Friday, December 10, 2010

Think before you eat...






Don't worry this isn't one those annoying holiday pieces about watching your waistline. This is about being much more mindful and grateful about where your food comes from, the sacrifice of animals and the overall quality of what we eat. I have a theory: America's obesity is due to the poor quality of our food, so we keep stuffing ourselves because we can't get full without nutrition. Oh we've got tons of food but it comes from factory farms that have stripped the earth of all nutrients, replacing the good earth with chemicals. I've just come back from food heaven, Italy, where the phrase "localvore" is not a trendy movement it's been a way of life they've followed for millenium, it has started here and we should embrace it with vigor! While in Italy I ate exceptionally healthy and it was so easy - from the simplest pizza to food as High Art from chef Mona Talbott and the kitchen gang at the American Academy. Since I've been back it's been depressing, returning to eating in the cafeteria at work has been especially brutal. So food is high in my mind these days, couple that with all the PETA posters I see when riding the subway with pictures of animals horribly mistreated it always makes me wonder why are we so cruel and uncaring to the animals, plants and earth that sustains us! How can we possibly justify such actions? We should be worshipping these things by taking very good care of them.

There is a person I admire greatly and heard him speak at the Academy where he is a fellow. He's on a mission I want to help spread the word about his great work....Edible Estates. Fritz Haeg (http://www.fritzhaeg.com/) has a great desire to get people connected with how their food comes to be, wants to move the garden to the front of the house to celebrate that which gives us life and the gardens are beautiful. Plus his philosophy is to leave the excess fruits and veggies you harvest and cannot possibly eat in a basket so others can take it. He also believes in the magic of worms and their great composting skills. He is someone we should be paying close attention to and if you have a yard you should have a garden!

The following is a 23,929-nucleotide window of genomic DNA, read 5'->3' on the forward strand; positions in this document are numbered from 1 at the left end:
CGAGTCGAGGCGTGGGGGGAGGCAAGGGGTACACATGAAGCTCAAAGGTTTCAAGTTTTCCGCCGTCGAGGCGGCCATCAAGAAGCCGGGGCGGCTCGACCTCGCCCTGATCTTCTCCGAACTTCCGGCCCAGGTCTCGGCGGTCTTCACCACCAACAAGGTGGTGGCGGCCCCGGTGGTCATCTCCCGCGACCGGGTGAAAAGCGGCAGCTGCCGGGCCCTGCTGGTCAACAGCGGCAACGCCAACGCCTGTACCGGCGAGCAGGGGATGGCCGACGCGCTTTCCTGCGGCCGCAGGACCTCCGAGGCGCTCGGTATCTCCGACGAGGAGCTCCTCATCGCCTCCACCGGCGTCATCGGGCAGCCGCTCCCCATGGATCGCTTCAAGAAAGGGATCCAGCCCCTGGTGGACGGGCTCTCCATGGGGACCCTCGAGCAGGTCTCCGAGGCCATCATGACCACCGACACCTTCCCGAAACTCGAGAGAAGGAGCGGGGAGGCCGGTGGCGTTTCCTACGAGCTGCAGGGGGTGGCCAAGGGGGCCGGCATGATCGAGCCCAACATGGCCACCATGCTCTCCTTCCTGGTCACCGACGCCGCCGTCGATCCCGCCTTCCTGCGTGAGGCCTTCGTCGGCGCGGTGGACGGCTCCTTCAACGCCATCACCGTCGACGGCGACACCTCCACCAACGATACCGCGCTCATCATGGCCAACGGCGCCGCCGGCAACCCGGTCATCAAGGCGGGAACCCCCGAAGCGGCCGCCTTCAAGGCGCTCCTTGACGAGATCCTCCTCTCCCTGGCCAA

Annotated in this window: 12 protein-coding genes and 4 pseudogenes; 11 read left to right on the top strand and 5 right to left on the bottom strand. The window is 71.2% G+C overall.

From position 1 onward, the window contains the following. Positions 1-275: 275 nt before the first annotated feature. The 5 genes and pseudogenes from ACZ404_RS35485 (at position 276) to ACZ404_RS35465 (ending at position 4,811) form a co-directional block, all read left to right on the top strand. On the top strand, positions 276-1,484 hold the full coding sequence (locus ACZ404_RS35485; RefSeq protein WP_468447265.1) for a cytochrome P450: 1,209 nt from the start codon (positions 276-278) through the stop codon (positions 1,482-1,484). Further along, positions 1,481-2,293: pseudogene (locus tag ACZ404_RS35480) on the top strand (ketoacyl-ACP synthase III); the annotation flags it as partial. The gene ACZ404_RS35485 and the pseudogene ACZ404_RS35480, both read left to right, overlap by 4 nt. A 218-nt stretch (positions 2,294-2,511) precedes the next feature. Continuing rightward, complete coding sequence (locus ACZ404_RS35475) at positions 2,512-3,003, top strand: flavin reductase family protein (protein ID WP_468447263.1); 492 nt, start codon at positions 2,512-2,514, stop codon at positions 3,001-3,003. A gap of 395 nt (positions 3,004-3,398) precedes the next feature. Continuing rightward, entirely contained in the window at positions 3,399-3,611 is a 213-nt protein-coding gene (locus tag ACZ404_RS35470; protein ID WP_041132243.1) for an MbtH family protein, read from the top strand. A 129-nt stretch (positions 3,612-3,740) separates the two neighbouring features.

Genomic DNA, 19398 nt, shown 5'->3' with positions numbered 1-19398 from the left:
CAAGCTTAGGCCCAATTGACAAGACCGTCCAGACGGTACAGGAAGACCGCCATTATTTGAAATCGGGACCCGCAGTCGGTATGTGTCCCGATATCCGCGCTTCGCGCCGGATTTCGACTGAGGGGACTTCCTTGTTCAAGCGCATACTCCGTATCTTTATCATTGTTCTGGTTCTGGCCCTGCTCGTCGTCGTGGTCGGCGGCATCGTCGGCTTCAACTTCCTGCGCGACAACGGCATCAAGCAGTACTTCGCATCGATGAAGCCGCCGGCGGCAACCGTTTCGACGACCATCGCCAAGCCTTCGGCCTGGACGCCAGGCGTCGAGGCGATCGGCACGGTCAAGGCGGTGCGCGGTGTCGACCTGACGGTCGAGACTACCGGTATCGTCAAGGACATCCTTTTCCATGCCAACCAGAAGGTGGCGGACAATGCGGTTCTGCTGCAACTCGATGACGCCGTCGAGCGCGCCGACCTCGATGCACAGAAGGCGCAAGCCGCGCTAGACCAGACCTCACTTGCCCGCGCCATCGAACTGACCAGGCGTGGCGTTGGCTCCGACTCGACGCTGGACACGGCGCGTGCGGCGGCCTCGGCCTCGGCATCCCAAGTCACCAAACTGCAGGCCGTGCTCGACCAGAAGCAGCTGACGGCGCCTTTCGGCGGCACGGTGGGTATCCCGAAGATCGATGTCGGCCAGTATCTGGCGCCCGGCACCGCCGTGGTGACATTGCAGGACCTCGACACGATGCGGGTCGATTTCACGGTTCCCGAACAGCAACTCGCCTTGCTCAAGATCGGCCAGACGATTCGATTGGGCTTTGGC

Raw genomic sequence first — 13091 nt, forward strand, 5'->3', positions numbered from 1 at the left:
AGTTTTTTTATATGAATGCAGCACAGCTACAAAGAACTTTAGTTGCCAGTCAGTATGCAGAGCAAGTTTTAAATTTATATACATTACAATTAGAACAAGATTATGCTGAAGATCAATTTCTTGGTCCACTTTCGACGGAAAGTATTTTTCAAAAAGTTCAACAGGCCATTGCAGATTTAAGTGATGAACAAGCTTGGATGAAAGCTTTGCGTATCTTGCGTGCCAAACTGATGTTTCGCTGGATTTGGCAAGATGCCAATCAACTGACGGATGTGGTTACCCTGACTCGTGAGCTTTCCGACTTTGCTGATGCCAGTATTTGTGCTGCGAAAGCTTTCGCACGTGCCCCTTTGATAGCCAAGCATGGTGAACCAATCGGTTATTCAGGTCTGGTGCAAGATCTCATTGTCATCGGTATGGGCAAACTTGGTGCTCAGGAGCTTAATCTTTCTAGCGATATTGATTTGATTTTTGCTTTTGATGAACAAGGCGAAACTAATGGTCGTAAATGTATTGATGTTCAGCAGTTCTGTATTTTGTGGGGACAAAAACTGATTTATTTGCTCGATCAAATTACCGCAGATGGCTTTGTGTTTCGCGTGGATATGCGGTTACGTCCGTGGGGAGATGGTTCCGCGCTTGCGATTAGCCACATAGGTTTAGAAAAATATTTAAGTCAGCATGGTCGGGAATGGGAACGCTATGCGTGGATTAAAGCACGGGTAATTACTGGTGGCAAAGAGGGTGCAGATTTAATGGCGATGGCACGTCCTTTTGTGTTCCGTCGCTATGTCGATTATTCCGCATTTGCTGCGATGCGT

This is the season when people will mindlessly stuff themselves with mass produced, poor quality food that is full of salt and preservatives then spend months regretting it or joining some weight reduction group. So in this season of massive consumerism (aka gluttony) of every kind take a moment to be mindful and deeply grateful for what sustains you. Hopefully in the new year you will think more about it and realize that we live in and are steward of this beautiful Garden of Eden and we are responsible for taking very good care of it and all it's beings. That is my holiday wish for us all...

Sunday, December 5, 2010

Some final notes on Rome, Florence & Bologna…